I appreciated reading about the efforts to improve the authorization process. While the article addresses the clinical issues involved in obtaining an authorization, it does not address the lack of additional non-clinical workflows that are required.
In my 25-plus years as a revenue cycle consultant, my impressions are that in many instances, the payers tell the provider that there is no authorization required, the claim is submitted, then the claim is denied for lack of authorization. But there is more.
There are two non-clinical issues to address: whether the provider performed the same service as requested on the authorization and a lack of updated, internal information for payer employees to rely on when answering the question of whether a prior authorization is needed.
Providers must have a system, automated or manual, that looks at the actual service CPTs that were provided the day after a procedure or service was performed and determines whether the service changed or additional services were provided. When this comparison shows differences in what was provided versus what was requested for the authorization, patient access must immediately contact the payer to update the services provided. Also, if it was first determined that the procedures or services for a patient didn’t require an initial authorization, then their actual care must be reviewed to determine if, because of changes to the services, an authorization is now required.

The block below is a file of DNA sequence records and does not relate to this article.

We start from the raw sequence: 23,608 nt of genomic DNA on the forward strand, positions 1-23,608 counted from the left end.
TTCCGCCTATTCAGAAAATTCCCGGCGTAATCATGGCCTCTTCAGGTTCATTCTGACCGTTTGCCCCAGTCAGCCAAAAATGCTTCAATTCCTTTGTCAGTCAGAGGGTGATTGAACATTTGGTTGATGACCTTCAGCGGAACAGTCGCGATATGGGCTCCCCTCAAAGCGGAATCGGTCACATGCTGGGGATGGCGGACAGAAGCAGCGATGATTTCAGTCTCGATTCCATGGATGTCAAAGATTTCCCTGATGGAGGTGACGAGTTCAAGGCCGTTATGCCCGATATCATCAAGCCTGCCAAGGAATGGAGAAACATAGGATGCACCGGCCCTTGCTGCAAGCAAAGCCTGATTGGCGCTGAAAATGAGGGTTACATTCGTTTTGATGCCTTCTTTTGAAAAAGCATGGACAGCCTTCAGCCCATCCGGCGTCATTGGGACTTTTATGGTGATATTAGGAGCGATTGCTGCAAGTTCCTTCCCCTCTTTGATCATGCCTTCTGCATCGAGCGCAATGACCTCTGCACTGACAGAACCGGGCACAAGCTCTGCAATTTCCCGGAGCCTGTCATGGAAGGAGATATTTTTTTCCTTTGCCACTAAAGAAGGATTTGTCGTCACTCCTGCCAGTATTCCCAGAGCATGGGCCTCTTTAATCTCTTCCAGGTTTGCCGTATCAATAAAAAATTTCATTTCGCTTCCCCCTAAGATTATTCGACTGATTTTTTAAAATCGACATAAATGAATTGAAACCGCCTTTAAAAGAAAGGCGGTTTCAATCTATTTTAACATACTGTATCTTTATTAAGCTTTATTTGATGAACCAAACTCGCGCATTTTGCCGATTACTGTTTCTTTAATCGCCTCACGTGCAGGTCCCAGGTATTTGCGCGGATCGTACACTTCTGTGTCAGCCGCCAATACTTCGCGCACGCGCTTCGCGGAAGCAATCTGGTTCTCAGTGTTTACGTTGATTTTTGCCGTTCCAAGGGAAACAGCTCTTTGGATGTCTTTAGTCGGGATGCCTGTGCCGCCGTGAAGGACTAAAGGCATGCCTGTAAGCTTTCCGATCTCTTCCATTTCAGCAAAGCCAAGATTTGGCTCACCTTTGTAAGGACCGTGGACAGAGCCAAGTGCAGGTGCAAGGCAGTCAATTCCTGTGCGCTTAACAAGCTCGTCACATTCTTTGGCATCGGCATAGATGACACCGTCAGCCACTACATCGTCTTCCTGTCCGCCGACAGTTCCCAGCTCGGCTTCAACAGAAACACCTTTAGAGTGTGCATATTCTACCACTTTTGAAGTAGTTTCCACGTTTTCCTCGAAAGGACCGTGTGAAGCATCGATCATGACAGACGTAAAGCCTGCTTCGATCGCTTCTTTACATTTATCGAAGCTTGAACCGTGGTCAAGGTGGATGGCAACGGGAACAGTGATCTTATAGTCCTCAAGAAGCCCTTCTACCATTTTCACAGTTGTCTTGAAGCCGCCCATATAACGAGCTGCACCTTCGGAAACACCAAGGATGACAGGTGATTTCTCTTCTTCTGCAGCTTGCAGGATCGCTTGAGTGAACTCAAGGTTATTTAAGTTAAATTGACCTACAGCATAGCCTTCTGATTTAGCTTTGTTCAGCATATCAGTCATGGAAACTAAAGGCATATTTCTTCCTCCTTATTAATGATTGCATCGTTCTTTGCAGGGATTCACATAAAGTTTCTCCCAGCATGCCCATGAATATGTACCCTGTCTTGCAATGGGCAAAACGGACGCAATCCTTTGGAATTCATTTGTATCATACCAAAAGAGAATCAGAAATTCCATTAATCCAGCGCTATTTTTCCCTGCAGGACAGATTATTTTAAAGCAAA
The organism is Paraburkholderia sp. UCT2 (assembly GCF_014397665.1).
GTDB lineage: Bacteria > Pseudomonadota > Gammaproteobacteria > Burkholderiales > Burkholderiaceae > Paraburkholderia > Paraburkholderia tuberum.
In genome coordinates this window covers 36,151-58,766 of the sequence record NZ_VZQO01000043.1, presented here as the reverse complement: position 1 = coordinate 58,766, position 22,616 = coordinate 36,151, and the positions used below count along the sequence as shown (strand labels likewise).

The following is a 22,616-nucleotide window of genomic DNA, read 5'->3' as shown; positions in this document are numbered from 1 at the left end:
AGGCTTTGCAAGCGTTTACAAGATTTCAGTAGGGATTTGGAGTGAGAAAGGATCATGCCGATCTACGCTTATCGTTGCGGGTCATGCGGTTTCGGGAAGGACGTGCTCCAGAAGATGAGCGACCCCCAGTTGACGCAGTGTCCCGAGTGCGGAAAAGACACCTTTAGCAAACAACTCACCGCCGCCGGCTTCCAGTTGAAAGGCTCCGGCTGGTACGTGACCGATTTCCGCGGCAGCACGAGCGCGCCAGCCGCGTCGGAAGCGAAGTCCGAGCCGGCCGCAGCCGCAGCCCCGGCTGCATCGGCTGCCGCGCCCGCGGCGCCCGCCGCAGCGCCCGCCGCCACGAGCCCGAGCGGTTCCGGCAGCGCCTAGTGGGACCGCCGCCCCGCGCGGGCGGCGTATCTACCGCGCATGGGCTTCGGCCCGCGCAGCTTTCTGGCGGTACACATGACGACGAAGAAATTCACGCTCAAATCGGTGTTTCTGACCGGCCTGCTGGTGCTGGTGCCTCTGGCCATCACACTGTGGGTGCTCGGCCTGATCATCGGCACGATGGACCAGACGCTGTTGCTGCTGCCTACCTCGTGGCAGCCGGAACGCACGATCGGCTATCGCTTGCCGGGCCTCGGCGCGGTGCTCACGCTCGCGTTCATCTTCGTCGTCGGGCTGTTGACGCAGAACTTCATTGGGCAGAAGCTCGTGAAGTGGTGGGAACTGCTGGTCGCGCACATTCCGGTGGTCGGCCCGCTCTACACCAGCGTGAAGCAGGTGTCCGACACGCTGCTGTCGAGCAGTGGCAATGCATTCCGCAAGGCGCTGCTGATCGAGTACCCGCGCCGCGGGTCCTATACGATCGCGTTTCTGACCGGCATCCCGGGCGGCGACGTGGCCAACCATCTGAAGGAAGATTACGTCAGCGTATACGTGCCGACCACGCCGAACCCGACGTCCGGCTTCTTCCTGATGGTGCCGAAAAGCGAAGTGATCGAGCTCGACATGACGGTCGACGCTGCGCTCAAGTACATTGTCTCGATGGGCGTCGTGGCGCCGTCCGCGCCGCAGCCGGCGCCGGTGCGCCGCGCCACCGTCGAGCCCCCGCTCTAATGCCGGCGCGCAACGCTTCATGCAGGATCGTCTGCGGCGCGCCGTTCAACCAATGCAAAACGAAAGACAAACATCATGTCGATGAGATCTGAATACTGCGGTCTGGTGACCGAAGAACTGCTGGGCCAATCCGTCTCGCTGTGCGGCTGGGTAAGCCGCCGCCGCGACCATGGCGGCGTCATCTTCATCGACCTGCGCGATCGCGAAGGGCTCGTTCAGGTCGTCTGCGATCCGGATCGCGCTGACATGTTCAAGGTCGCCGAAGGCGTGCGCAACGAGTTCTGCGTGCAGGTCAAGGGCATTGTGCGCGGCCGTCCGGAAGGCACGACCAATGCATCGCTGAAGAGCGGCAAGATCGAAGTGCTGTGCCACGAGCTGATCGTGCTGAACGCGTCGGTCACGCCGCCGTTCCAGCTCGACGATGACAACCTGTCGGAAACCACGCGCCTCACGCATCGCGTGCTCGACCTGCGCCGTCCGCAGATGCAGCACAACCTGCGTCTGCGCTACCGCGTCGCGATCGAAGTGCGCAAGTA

At one of my clients, a large health system with a high number of denials for lack of authorization, we took a different tack. We had all of the notes that detailed the authorization request in the system; however, this provided no proof for staff to appeal the denial. We installed recorded lines for every staff member that requested authorizations so that we could go back to the payer and prove to them what they previously said. Then we tracked this specific type of denial for three months. We annualized the payer data and requested that they reprocess the denials going back 18 months or whatever their billing limitation was. Most complied faced with the evidence. For those that didn’t, we sent a letter with our evidence to the state insurance commissioner.
Most hospital systems and medical practices do not perform a comparison review after the services are provided. This takes more manpower, but I do believe that simple feasibility calculations will warrant additional staff until an electronic solution is available. The process for obtaining authorizations in the home care industry is even more complex and would benefit significantly from an overhaul of procedures.
Claudia J. Groenevelt